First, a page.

There is one significant change between this set and those previously done. All the previous attempts by the FCC were to make the internet open for all, i.e. accessible to anyone with no restrictions. The current rules, up for preliminary vote on the 15th, are not in the same vein and have gotten derision by those who want net neutrality. The biggest fear is that if the rules go through as currently written, it would allow the ISP to charge extra for "fast lanes," or access priority to entities who are willing to pay for it. If your neighbor pays more than you, sorry, they're first in line. Better hope they're not a power user.

In defense of their new rules, Tom Wheeler released this announcement to attempt to clear up misunderstandings of the law that are causing so much concern. It starts off nice and all, but is worded such that it does not alleviate any of the fears. That is to say, nebulously and in a meandering fashion:

“To be clear, this is what the Notice will propose:

    1.     That all ISPs must transparently disclose to their subscribers and users all relevant information as to the policies that govern their network;
    2.     That no legal content may be blocked; and
    3.     That ISPs may not act in a commercially unreasonable manner to harm the Internet, including favoring the traffic from an affiliated entity.”

Let’s list a quick breakdown of the possible abuses allowed by the new rules:

    1.     As long as the throttling is disclosed to their subscribers and users, the ISP can regulate control as they see fit;
    2.     Blocked and restricted, or slowed, are very different, especially in a legal sense; and
    3.     Commercially unreasonable is too much of an open term, which favors ISPs, to take seriously."

And he started off so strongly, too.

Let's look at one possibility: The ISP or company that owns the ISP decides it wants to enter the streaming video business. They create their website and give it the fastest and most reliable service to the consumer; as they probably won't have the content that established services like Hulu, Netflix, or Amazon have, they instead slow down the performance of the other sites, or charge the sites privately (read: extortion) to force them to raise the rates of their customers to cover the costs. This causes the already-established markets to either have uncompetitive pricing or incredibly poor service.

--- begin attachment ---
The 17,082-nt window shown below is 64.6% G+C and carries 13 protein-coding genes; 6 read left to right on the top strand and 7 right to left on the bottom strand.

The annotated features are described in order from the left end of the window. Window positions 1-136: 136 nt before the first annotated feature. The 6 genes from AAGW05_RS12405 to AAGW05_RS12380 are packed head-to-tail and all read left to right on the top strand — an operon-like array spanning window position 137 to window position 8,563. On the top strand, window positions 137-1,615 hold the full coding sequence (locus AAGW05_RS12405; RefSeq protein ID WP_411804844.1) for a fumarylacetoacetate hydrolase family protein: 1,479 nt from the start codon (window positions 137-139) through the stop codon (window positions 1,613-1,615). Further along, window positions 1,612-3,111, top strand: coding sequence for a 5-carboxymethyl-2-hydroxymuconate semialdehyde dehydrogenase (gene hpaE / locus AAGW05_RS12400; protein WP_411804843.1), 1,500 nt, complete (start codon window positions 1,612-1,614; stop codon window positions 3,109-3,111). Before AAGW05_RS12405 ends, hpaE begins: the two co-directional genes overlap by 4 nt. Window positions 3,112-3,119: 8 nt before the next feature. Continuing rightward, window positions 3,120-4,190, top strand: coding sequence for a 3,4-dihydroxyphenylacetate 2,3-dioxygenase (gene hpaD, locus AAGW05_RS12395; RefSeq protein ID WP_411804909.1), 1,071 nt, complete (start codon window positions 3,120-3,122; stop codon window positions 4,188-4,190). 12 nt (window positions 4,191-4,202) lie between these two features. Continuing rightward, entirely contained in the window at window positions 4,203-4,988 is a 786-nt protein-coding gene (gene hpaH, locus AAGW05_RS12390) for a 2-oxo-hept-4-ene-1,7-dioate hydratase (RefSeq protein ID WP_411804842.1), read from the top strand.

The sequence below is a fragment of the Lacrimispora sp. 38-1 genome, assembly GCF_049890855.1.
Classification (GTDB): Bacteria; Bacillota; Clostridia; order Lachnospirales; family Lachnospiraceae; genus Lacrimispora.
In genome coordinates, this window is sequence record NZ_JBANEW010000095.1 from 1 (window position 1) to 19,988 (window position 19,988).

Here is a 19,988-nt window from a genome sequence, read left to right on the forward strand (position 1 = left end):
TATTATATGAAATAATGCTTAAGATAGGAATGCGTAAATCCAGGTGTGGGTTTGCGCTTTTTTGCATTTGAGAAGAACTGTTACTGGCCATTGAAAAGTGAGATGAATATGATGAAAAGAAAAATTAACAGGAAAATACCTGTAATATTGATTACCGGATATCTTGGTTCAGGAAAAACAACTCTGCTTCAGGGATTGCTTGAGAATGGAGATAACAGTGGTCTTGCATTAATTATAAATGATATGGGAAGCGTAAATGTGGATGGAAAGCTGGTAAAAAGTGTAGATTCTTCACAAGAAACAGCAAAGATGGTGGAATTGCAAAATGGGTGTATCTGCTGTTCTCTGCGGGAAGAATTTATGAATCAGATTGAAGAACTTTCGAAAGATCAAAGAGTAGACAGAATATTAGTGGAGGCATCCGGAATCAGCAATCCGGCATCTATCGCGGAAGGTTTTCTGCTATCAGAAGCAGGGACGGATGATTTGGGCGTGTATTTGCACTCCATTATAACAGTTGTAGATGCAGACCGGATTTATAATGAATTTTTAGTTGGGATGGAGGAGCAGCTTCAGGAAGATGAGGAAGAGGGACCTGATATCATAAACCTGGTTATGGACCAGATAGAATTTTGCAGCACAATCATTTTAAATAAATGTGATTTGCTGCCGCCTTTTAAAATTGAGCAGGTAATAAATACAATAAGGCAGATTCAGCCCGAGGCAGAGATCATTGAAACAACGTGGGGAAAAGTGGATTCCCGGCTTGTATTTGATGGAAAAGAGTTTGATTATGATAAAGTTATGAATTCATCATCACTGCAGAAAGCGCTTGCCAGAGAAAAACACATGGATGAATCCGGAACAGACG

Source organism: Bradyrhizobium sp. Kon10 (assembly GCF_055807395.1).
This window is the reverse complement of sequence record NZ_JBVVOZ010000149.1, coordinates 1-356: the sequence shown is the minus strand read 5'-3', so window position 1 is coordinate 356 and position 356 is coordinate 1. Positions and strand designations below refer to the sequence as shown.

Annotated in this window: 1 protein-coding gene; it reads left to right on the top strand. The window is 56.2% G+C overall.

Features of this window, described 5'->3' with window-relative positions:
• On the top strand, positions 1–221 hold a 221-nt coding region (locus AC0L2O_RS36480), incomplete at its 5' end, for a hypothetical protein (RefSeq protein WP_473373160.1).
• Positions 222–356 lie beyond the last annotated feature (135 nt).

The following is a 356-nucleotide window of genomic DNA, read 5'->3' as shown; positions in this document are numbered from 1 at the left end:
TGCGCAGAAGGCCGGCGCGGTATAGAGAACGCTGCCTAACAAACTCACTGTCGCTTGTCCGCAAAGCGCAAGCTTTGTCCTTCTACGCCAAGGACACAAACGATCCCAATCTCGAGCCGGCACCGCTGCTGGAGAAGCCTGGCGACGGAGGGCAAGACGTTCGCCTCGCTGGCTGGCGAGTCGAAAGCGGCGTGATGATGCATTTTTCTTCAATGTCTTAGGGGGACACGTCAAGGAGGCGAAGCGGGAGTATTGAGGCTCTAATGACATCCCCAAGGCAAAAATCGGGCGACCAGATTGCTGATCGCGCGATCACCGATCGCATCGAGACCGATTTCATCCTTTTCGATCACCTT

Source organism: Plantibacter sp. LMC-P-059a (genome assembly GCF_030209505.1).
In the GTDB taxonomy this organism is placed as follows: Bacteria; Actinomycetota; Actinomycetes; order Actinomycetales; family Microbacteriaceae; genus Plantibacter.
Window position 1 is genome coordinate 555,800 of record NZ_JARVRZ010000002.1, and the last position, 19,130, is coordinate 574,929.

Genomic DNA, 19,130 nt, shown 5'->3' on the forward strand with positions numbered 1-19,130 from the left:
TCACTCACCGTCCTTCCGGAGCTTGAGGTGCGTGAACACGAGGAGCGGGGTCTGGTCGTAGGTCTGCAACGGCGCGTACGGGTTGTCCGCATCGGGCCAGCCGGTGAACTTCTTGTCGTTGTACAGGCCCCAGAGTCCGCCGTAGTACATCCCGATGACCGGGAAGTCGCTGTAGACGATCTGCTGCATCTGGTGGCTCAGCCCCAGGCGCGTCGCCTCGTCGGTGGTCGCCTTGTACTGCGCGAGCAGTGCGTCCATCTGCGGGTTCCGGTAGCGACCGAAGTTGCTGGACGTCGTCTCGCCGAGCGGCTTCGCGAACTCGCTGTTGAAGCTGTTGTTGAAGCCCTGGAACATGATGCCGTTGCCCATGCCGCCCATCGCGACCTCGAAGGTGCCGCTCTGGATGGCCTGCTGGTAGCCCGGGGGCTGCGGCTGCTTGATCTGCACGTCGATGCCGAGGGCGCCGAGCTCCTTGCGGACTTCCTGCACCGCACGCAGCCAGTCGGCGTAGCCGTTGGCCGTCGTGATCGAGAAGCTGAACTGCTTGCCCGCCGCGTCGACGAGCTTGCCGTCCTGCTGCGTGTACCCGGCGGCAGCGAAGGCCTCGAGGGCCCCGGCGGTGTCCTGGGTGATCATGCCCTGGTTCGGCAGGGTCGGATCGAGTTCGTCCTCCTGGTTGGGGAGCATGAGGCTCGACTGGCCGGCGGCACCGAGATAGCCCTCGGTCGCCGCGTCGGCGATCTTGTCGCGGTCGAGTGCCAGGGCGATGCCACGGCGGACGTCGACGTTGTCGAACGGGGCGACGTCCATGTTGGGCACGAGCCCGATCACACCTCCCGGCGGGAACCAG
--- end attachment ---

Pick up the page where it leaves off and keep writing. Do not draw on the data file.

You'd think this shouldn't happen -- after all, above item 3 strictly forbids this behavior. Well, let’s take a look at the abuse that is already being enacted before the new rules are even in place.

In February, Netflix had to pay Comcast to get their content delivered to their subscribers in a faster and more reliable manner. Then, in April, Netflix yet again paid a provider—this time AT&T—to get their content out to their customers. The new rules being proposed will make it legal for this type of business practice. It would also allow the big money players, like Netflix, to have an unfair advantage over startups. This could prevent someone like the next Google or Facebook from being able to get going.

This retains relevance for gamers, too. Large transfers of data over the network are the focus of this fast tracking concept and AT&T has already filed for patents that would damage gaming. Streaming movies or heavy site traffic is only one aspect of data transfer. Servers that host multiplayer games are also potential targets for this rule, as are the receiving clients for patch and file fetching. P2P networks were already successfully targeted -- and P2P is used in file distribution for the likes of League of Legends, DOTA 2, World of Warcraft, and StarCraft II, among its other numerous legitimate uses. As a user, you pay a certain amount of money for access, but if the ISP says that gaming is using an unfair portion of the internet they will be allowed to throttle performance or charge extra, as long as it is in the terms of the contract you sign. And it's not like you can just go to another provider with a better contract.

Co-founder of Reddit Alexis Ohanian started up a campaign to post a billboard near the FCC headquarters to let them know that we don't want this to happen. If you are interested in joining this campaign, head over here.

Editorial & Writing: Scott "Abibiliboop" Griffin.
Additional Reporting: Michael "The Bear" Kerns.

Last modified on May 09, 2014 at 7:00 am